Wine culture has 8000 years of history in Georgia and a lot of historical, archaeological, ethnographical materials and manuscripts that prove that.
The history of wine was started in Neolith era and the most evidences about that were found in Georgia. In Kvemo Kartli, south from Tbilisi, in the valley of Marneuli, the archaeologists found several grape seeds from the VI millennium BC and they were classified as cultural variety „Vitis Vinifera Sativa“.
Some clay fragments were also discovered there, in the ancient ruins and wine acid signs were found on those fragments. Ancient signs of wine are also discovered in the ruins of the Neolith era close to Gori (Georgia).
These discoveries show that humans living there in VI-V millennia BC were already growing vine. In addition, clay jar fragments confirm that those wine-making activities were already well developed and the vine-growing process had been started in Georgia a long time ago.
Vine-growing was not hard for Georgians, as they did not need to bring vine plants from other places, as wild vine was always growing in the south Caucasus.
It is found to grow in Georgia even today. It is worth mentioning that, there are about 4000 vine species in the world, where more than 500 are from Georgia.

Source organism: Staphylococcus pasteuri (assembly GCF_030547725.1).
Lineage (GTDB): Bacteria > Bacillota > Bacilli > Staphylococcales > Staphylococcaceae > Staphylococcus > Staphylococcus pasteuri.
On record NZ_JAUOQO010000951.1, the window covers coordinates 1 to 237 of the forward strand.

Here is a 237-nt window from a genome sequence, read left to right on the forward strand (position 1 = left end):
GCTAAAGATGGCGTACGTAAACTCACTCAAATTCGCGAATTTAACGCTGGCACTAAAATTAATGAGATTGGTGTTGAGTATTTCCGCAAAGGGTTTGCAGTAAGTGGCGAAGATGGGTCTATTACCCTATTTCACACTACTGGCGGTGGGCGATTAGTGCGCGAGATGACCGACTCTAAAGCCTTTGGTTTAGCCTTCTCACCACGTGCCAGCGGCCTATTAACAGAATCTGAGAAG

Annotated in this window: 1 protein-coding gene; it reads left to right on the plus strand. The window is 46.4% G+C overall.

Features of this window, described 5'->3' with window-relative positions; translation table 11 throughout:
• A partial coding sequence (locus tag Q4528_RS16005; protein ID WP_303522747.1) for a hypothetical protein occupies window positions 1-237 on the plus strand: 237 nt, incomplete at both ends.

Vine and wine got even stronger role in Georgia after Christianity, as Holy Nino came into Georgia with the vine cross and wine began to be associated with the blood of Jesus.
In Vani, near Kutaisi, during the archaeological excavations, a bronze man statue with wine horn in his hands, dating back to VII BC was found. This means that at that time not only wine-making, but also wine-drinking culture was already well developed in Georgia.
There are many ancient Greek, Persian and Georgian manuscripts about Georgian wine: Xenophon (V BC) writes that wine from Kolkheti (Georgia) was “fragrant and pleasant”.
Strabo (I BC) writes that vine was prevailed in Iberia (Georgia) and grape harvest was so big that the population could not consume it themselves.
“Georgia is the cradle of wine” – said Hugh Johnson, the famous English writer and wine expert, who led the opening of Vinopolis – the city of wine – a theme park for oenophiles in London in 1999.